Integration pitfalls in SOA
A few years ago, SOA was very popular in the industry – it allowed developers to build APIs around core business logic so that it could be swapped in and out with relative ease. Most components developed in the traditional SOA methodology exposed their functionality using SOAP Webservices and typically communicate together synchronously through the very same services or asynchronously through queuing mechanisms. Communication issues led to integration pitfalls being exposed and this led to the rise of ESBs.
The concept of “Microservices”
Over recent years, some companies have found SOA to be too cumbersome, and the concept of ‘microservices’ has been on the rise ever since. On the face of it, microservices aren’t too far away from SOA – the typical definition for microservices is that your system architecture is composed of individual components that can be independently scaled and deployed that communicate together via REST endpoints. In fact, other companies have come right out and stated that the way they do SOA is exactly the same as the proposed microservices architecture.
What are the real differences between SOA and microservices?
Microservices and SOA services have the same requirements and nearly the same limitations; both make use of transport protocols to exchange data, typically HTTP and a queuing protocol (AMQP, MSMQ, JMS, etc). However, the integration problem is still there and companies should ensure they are fully aware of the challenges before diving head deep into microservices.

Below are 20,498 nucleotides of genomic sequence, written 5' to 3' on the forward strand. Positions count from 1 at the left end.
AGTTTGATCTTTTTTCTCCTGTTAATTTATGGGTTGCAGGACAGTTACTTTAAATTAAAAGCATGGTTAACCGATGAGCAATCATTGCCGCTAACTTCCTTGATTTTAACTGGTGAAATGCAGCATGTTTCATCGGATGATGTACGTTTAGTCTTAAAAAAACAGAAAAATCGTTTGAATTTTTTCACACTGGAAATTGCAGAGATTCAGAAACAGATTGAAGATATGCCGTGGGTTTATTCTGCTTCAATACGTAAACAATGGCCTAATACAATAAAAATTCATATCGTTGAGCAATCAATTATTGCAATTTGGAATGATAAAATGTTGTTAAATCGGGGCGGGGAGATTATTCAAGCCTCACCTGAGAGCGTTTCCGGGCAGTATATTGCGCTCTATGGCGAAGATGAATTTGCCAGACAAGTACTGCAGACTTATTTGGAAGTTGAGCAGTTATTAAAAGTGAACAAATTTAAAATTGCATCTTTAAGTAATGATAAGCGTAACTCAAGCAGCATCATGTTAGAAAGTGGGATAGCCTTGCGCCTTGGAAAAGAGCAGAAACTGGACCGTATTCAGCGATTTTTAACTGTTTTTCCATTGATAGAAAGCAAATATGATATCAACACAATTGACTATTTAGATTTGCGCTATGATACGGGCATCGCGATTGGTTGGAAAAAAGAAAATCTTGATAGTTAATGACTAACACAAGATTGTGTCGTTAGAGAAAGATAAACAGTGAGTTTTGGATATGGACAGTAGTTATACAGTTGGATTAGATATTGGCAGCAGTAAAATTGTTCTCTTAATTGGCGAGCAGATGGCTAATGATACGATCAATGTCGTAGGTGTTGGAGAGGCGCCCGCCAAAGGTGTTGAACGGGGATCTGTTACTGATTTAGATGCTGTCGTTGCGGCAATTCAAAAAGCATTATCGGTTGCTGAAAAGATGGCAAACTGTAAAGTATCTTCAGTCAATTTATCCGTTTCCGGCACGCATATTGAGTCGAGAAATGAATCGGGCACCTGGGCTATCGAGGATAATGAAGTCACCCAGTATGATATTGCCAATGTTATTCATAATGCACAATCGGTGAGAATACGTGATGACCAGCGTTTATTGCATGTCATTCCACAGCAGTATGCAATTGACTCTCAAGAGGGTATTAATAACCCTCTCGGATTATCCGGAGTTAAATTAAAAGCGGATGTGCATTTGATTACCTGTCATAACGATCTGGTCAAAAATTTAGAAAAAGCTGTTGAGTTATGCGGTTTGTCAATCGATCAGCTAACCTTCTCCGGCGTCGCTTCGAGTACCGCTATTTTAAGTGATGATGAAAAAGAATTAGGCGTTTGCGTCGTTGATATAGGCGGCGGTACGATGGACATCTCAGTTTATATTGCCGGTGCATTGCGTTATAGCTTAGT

There are quite a few benefits to using microservices:
- self-contained, understandable code that can easily be modified independently of your other apps or services
- much easier to scale individually rather than as a single monolith
- ease of deployment
What is the ESB-equivalent to microservices?
The integration of these two forms of services is also very similar. In SOA, the ESB typically sits at the core, exchanging data between services as needed. With microservices, the ESB has taken a more front-facing role in the form of an API Gateway. This API gateway acts as a single entry point for clients to consume your multiple APIs that are hosted as microservices. The API gateway looks like this, and immediately one can see the similarities between the API gateway and the ESB (image from http://microservices.io):
Comparison of ESB and API Gateway
One might consider the API gateway a derivative, or perhaps a devolution of an ESB – it uses the same protocols to send and receive data and it uses identical enterprise integration patterns to achieve its intended behaviour. The main difference between an API gateway and an ESB is that the former applies several protection layers to your APIs (SLA tiers, throttling, rate limiting, client ID protection, and so on). The point I want to bring across is that even though some are saying that ESBs are yesterday’s technology, it really is not the case. On the contrary, ESBs are now at the forefront of our APIs – they are the tools that gather data from individual systems, collate it together and deliver the value promised by the whole system architecture.
I hope you have enjoyed this blog post and found it useful. Please leave comments/suggestions. 🙂